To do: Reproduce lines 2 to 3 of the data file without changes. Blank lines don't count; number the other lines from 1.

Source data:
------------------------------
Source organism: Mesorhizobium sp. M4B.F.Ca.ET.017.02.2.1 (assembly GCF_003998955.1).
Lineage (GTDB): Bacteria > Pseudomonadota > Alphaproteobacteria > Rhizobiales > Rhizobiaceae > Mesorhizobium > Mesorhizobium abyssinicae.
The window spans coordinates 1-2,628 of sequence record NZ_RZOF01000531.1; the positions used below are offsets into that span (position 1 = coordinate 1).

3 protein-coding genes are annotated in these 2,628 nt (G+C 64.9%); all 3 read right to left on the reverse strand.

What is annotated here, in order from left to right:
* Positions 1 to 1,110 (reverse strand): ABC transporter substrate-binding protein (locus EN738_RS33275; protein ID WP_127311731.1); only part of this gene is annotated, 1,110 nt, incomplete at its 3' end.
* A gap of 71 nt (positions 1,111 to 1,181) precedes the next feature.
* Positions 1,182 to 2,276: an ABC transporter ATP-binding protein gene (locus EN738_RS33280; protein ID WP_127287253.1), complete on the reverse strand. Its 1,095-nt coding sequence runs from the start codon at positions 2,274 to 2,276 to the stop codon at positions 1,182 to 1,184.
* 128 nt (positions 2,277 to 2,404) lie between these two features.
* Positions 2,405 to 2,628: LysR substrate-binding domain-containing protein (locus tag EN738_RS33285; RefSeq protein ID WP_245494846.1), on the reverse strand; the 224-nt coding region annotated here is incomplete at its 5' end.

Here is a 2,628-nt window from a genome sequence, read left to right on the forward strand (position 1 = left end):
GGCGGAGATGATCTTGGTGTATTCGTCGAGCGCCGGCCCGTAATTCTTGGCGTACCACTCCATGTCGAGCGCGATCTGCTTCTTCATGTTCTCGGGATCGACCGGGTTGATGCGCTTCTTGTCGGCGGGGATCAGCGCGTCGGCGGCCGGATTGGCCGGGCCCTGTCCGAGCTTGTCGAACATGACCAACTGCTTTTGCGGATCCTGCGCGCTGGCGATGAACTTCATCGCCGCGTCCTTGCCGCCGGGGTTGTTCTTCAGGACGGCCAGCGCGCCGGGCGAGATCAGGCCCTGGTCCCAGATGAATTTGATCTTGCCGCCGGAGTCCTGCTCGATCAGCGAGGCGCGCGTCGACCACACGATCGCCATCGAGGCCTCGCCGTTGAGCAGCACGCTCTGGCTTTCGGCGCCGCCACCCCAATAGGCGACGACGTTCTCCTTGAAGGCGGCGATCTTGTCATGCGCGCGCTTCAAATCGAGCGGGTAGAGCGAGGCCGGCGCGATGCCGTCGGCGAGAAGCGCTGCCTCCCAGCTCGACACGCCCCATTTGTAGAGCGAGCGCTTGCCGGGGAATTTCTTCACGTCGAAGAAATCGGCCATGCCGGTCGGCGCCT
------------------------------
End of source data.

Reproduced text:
Lineage (GTDB): Bacteria > Pseudomonadota > Alphaproteobacteria > Rhizobiales > Rhizobiaceae > Mesorhizobium > Mesorhizobium abyssinicae.
The window spans coordinates 1-2,628 of sequence record NZ_RZOF01000531.1; the positions used below are offsets into that span (position 1 = coordinate 1).